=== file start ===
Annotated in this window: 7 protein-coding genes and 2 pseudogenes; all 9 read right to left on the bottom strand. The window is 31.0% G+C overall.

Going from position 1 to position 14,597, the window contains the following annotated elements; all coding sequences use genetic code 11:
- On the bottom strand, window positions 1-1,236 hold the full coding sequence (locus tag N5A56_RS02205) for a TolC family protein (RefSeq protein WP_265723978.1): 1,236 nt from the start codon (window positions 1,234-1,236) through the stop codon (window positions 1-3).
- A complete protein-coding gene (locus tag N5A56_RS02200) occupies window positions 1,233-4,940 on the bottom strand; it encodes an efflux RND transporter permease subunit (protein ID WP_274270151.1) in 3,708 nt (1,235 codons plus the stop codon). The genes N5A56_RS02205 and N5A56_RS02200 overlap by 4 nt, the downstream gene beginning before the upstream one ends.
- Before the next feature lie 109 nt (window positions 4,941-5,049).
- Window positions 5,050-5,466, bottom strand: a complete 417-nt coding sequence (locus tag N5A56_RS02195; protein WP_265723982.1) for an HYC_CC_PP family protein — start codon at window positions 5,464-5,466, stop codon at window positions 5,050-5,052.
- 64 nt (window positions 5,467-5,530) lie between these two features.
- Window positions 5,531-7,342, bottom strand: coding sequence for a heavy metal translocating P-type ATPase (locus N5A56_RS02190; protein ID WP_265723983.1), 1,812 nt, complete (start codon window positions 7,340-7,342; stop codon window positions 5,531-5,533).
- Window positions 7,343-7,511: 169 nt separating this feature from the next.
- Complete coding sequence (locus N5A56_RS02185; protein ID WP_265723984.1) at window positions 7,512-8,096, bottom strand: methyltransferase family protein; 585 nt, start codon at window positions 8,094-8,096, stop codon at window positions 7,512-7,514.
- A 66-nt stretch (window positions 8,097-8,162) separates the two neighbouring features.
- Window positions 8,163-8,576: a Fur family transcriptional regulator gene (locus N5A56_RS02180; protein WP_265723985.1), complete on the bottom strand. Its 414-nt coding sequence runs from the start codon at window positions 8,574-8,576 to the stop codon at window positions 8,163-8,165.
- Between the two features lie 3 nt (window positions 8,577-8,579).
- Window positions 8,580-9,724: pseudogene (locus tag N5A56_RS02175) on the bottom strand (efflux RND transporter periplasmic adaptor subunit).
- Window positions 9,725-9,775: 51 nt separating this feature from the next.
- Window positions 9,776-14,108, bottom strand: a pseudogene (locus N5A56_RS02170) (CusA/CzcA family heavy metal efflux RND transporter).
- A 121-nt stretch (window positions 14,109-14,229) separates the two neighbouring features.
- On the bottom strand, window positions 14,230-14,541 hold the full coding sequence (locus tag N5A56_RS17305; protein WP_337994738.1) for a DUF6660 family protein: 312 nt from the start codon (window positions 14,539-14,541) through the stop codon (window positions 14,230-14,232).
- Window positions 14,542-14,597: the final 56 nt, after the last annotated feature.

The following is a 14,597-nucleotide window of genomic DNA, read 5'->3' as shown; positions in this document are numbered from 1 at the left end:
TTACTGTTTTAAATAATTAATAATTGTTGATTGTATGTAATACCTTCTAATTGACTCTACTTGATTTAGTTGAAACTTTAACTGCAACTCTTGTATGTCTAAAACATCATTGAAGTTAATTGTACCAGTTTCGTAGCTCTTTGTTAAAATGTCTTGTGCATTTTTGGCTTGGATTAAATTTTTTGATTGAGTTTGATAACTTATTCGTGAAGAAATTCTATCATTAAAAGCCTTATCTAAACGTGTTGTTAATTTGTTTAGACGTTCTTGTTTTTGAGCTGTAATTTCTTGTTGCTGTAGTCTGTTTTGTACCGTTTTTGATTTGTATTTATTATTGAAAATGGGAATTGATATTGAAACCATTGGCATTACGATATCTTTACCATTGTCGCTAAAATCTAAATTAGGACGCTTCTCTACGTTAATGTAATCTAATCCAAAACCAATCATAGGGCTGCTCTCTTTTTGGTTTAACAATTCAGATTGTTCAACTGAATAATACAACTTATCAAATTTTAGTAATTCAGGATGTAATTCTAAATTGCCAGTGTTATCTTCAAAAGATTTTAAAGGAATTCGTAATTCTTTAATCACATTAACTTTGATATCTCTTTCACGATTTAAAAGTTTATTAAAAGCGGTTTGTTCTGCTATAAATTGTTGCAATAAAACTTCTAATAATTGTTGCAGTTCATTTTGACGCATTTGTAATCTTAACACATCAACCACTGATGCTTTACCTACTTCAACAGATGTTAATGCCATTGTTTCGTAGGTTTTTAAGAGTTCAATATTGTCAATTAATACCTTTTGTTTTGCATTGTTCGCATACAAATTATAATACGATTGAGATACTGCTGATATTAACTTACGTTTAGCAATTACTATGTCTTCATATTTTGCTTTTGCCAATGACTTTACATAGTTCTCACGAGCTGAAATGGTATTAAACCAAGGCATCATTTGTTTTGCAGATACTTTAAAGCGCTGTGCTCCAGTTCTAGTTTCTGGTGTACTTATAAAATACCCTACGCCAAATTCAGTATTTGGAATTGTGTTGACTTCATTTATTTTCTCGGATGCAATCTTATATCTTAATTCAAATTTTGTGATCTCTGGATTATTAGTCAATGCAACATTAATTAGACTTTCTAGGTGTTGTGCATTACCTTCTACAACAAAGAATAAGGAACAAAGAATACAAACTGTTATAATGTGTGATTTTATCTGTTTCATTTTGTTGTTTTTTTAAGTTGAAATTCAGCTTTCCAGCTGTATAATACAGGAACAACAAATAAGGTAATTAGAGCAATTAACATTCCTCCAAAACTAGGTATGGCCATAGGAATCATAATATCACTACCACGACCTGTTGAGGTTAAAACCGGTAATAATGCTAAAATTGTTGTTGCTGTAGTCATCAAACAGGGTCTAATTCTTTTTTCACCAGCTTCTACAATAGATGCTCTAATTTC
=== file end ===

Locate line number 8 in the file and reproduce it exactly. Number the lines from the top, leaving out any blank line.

- Window positions 5,531-7,342, bottom strand: coding sequence for a heavy metal translocating P-type ATPase (locus N5A56_RS02190; protein ID WP_265723983.1), 1,812 nt, complete (start codon window positions 7,340-7,342; stop codon window positions 5,531-5,533).